Shaping a future that works for all

Global Consulting Director, BAE Systems Applied Intelligence Read time: 3 mins
Charles Newhouse says we must balance excitement about AI’s potential with support for those it may leave in its wake.
Shaping a future that works for all image As I gazed out at the driving rain during my holiday in August – that’ll teach me for relying on the Great British Summer – I couldn’t help but think that despite huge advances in weather forecasting over recent years, there is surely still scope for improvement.
Perhaps Artificial Intelligence (AI) can help in the future? After all, as my colleague David Nicholson has pointed out, this technology has rapidly moved from pipedream to mainstream. Such has been its pace of development that it’s gone from something that many dismissed, to starting to notice, to actually becoming quite alarming. But while turbulence may scar the journey ahead, the destination has the potential to be amazing.
Take Google, for example. Deep Mind (Google's London start-up acquisition) recently deployed one of its AI algorithms to temporarily take over the energy management of one of their data centres. 
Now, Google is probably one of if not the most sophisticated company on the planet for building and running data centres – but that didn’t stop the algorithm delivering a 15 per cent improvement in energy management and a 40 per cent improvement in cooling. Talk about impressive. And what happened after the experiment? The figures went straight back to the previous baseline numbers driven by expert human management.
That even a world-class company like Google can be substantially strengthened by AI is yet further evidence of this technology’s potential benefits. But it’s not all good news. Yes, AI can have a hugely positive impact but there are concerns too, not least its potential impact on people’s jobs and livelihoods. 

An impact like no other

Have you read Race Against the Machine by Erik Brynjolfsson and Andrew McAfee? I first read it back in 2011 and it’s what piqued my interest in the social impact of technology. 
I was particularly struck by their diagram which plotted median incomes since 1960 for people sorted by their level of academic achievement vs inflation. Essentially, the takeaway was that education matters. I’ve since sought to continually remind my kids to learn new things and evolve their careers if they are to succeed in a future shaped by mature AI and Machine Learning (ML).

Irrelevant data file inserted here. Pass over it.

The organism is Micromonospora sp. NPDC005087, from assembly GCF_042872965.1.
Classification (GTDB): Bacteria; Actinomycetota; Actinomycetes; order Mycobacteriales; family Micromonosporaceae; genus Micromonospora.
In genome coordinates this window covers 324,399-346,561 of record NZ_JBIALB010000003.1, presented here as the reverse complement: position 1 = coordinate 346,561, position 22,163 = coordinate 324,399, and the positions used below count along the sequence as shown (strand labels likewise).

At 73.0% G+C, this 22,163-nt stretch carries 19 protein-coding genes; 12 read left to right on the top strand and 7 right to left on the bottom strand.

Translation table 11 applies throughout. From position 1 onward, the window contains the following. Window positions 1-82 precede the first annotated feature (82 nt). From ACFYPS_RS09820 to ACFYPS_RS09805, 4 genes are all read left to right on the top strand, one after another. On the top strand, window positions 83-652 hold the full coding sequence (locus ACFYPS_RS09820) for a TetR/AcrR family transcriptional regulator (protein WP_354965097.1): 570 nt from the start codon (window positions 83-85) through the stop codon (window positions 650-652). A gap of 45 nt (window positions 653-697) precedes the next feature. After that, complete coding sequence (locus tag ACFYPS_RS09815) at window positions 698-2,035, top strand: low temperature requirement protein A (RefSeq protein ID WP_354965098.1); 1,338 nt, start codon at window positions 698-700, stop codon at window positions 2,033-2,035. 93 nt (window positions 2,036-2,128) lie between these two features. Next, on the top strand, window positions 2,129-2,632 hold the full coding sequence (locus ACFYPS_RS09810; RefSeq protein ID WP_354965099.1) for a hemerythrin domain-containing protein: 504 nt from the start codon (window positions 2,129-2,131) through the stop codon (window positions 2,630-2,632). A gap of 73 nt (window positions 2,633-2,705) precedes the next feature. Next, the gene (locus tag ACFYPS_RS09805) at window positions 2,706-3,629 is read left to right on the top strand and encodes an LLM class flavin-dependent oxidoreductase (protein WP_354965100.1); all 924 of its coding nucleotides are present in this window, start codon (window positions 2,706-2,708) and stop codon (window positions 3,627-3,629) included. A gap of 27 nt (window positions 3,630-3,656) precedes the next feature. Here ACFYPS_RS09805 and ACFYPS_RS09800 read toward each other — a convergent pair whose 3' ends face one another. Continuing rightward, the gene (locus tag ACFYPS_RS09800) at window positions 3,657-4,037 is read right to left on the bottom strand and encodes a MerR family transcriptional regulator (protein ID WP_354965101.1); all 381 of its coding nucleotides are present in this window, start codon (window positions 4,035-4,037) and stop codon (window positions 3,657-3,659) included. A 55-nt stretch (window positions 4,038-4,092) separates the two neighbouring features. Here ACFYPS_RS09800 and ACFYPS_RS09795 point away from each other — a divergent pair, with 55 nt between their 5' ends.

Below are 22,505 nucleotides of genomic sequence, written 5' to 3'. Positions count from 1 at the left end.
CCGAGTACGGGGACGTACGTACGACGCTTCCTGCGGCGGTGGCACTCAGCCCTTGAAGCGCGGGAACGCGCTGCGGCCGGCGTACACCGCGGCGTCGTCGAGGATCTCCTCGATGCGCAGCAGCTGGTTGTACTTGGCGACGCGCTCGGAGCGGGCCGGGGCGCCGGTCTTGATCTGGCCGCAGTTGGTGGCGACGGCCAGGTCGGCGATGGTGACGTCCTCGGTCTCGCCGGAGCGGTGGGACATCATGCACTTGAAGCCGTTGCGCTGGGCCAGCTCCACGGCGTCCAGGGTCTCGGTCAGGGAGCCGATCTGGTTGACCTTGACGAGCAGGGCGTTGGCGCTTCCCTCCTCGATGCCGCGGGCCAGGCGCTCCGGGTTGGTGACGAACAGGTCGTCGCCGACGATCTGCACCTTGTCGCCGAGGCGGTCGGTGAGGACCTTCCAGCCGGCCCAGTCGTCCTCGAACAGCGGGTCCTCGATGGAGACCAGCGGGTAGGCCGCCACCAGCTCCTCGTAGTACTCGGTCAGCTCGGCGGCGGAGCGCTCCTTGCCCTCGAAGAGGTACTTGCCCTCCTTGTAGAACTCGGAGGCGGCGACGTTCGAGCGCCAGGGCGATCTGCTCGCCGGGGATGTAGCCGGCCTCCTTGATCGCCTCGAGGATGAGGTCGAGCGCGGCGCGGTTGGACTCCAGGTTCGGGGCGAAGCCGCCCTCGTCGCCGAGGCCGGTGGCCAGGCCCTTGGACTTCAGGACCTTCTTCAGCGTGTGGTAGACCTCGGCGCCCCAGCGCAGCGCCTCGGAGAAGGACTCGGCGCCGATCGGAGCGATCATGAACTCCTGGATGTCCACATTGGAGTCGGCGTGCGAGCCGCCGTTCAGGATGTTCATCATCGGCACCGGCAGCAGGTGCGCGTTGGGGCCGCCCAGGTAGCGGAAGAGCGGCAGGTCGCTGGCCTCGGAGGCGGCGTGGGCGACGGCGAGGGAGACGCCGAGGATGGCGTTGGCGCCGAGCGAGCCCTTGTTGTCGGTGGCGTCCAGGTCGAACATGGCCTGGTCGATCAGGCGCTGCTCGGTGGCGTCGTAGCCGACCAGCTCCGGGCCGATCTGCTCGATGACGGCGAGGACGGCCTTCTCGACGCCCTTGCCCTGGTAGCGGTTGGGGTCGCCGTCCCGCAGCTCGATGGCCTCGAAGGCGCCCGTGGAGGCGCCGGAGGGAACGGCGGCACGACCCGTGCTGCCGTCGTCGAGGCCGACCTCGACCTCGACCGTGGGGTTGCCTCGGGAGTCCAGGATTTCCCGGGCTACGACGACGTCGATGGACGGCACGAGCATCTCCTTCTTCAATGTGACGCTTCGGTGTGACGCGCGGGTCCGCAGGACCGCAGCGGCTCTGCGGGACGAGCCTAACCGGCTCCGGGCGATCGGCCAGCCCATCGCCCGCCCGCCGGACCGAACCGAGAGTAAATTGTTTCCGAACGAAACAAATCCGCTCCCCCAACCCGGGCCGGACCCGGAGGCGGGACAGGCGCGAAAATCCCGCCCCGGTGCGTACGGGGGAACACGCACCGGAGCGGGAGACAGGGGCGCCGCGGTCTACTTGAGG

It’s important to note that AI and ML are hardly the first technologies rendering previous practices obsolete. Throughout history you can track the societal impact of major advances such as the agricultural revolution, the industrial revolution, electrification and so on. But what is interesting about those changes when compared with this new wave of technological transformation is that the effect took a number of years to really take effect. As a result, the workforce was able to adapt. 
Those that were young enough had enough time to learn new skills and those that were older had enough time to retire before the impact really took hold. This time it’s different. The advance of AI and ML will mean that many simply will not have the time to react. There is a real risk that many roles in professions previously immune from technological disruption – such as those in the law, for example, – will soon disappear, threatening (even) greater inequality as a result.

Back to the classroom

In a 2016 article, Human Work in the Robotic Future: Policy of the Age of Automation, McAffee makes the convincing argument that taxation and wealth distribution, whilst being an attractive remedy to addressing the societal impact of this new wave of technology, isn’t the answer. 
While people undoubtedly need a sufficient income to live well, implementing a policy like a minimum income is a solution that fundamentally misdiagnoses the problem. Instead, the solution lies in retraining and new opportunities for employment. After all, whilst machines may become better than us at designing and building some things, I doubt they will ever be better or be more valued in caring for an ageing population, for example. 
As a society we will have to plan for and help people prepare for new roles that will either come about as a result of this technological change or continue to require people to undertake them. That’s because the biggest social problem resulting from this technology-driven epoch will be the alienation of people and communities left behind.
Addressing this isolation through lifelong learning programmes and new avenues for employment must surely be the major priority facing policymakers as they attempt to navigate a complex and interdependent landscape pockmarked by technologies anew. 
Well, that and helping ensure that AI can continue to help improve weather forecasts.

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About the author

Charles Newhouse is Global Consulting Director at BAE Systems Applied Intelligence




Charles Newhouse Global Consulting Director, BAE Systems Applied Intelligence 7 November 2019